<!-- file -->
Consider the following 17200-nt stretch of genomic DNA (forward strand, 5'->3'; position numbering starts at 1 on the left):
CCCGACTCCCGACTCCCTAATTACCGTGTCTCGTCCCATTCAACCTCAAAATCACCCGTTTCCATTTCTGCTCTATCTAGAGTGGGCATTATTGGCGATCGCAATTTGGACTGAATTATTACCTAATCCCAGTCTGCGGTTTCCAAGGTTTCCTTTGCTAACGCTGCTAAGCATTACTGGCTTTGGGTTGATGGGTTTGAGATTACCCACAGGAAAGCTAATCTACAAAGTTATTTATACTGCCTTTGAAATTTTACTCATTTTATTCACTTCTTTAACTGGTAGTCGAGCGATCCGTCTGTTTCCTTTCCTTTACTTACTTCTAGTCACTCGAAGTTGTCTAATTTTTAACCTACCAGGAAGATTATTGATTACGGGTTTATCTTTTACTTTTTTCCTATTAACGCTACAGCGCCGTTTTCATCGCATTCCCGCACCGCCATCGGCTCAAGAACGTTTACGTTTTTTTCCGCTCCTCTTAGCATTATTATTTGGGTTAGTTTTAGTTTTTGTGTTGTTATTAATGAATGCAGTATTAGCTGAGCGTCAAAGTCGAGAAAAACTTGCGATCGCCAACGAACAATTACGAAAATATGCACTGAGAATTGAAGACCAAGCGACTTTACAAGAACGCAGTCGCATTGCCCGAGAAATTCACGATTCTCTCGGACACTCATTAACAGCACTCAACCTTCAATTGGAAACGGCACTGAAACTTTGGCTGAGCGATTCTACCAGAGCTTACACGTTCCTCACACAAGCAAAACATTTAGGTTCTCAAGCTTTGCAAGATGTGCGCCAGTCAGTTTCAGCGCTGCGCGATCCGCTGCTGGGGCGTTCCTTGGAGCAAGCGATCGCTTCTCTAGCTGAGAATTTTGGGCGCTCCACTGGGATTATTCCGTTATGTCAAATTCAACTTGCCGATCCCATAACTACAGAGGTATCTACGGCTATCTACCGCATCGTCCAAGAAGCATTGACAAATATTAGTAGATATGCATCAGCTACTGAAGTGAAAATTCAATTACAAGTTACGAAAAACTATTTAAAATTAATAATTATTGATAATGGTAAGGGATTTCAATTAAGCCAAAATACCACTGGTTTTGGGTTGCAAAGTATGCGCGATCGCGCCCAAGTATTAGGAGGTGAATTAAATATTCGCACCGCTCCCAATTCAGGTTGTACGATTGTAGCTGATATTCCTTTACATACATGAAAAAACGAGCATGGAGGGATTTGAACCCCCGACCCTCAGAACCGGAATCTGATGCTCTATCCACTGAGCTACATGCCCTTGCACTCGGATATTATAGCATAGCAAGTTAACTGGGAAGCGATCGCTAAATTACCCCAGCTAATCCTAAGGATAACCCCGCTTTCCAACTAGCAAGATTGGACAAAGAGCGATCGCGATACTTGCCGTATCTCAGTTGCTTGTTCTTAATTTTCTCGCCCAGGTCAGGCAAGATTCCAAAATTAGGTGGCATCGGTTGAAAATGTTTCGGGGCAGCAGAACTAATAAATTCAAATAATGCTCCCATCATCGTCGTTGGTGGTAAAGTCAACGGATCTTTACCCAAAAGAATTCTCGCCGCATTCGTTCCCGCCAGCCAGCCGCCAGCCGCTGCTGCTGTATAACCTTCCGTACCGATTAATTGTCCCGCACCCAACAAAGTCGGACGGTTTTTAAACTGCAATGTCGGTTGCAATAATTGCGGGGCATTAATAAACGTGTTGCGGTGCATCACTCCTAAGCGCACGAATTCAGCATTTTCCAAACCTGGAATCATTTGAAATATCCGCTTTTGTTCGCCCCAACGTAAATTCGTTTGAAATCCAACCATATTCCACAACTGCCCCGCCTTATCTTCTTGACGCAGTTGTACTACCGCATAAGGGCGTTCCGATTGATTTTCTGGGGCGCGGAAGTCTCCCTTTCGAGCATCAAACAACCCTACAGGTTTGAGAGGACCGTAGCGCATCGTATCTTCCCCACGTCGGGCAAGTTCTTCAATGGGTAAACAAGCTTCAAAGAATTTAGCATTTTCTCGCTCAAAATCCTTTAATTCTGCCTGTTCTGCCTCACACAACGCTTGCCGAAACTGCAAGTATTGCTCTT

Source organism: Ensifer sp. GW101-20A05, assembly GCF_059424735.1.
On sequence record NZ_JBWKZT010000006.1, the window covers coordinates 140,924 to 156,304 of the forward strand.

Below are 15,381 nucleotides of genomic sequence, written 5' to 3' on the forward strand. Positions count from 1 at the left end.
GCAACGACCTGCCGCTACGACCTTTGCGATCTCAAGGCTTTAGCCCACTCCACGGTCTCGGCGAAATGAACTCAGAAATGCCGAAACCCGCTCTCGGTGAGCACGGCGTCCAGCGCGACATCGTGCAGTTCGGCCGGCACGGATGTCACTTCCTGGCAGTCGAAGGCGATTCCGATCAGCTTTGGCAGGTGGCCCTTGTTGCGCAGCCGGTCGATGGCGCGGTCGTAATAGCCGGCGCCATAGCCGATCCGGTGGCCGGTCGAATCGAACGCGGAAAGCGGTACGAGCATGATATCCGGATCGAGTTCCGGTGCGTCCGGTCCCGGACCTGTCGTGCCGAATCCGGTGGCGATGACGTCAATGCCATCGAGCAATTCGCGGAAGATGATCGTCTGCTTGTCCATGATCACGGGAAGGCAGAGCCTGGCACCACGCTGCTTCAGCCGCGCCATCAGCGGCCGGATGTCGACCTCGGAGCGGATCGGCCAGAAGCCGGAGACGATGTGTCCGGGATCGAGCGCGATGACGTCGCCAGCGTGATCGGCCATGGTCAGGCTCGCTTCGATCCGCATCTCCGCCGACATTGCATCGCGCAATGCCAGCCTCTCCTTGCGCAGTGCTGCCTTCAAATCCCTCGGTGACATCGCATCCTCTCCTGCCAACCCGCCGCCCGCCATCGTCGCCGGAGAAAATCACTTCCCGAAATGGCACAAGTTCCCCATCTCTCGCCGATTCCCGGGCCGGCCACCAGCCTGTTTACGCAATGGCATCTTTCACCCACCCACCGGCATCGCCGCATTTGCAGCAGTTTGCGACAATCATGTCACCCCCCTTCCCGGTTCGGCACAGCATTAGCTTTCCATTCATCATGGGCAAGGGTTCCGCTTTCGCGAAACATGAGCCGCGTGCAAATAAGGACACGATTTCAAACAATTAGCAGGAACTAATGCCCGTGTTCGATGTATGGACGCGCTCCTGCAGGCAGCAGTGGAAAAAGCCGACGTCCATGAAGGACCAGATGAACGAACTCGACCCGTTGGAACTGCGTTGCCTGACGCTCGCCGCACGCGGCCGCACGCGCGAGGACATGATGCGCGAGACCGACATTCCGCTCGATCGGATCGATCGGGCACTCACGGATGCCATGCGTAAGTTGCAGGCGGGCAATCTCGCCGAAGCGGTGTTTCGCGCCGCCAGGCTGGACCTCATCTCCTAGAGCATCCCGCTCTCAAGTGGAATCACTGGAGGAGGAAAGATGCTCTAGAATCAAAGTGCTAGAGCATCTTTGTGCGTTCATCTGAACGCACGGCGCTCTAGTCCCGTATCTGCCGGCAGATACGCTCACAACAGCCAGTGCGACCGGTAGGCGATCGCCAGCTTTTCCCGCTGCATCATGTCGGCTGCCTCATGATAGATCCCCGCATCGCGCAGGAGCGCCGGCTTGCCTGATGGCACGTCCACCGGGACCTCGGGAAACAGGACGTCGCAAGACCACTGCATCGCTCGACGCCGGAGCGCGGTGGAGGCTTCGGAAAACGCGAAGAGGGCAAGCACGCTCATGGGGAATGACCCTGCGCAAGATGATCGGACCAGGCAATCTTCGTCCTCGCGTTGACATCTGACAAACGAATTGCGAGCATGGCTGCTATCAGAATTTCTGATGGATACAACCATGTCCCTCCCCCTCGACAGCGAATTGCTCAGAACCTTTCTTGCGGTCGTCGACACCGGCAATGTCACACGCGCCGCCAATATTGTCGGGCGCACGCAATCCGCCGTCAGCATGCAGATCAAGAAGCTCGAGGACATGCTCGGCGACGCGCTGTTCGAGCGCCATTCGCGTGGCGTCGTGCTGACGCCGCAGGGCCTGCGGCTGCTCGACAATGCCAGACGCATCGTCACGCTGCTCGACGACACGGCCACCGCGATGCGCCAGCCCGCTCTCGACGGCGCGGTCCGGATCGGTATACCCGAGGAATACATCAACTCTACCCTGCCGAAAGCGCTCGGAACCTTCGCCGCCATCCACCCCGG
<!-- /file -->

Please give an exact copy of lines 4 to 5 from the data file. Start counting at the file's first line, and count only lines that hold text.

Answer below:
On sequence record NZ_JBWKZT010000006.1, the window covers coordinates 140,924 to 156,304 of the forward strand.

Below are 15,381 nucleotides of genomic sequence, written 5' to 3' on the forward strand. Positions count from 1 at the left end.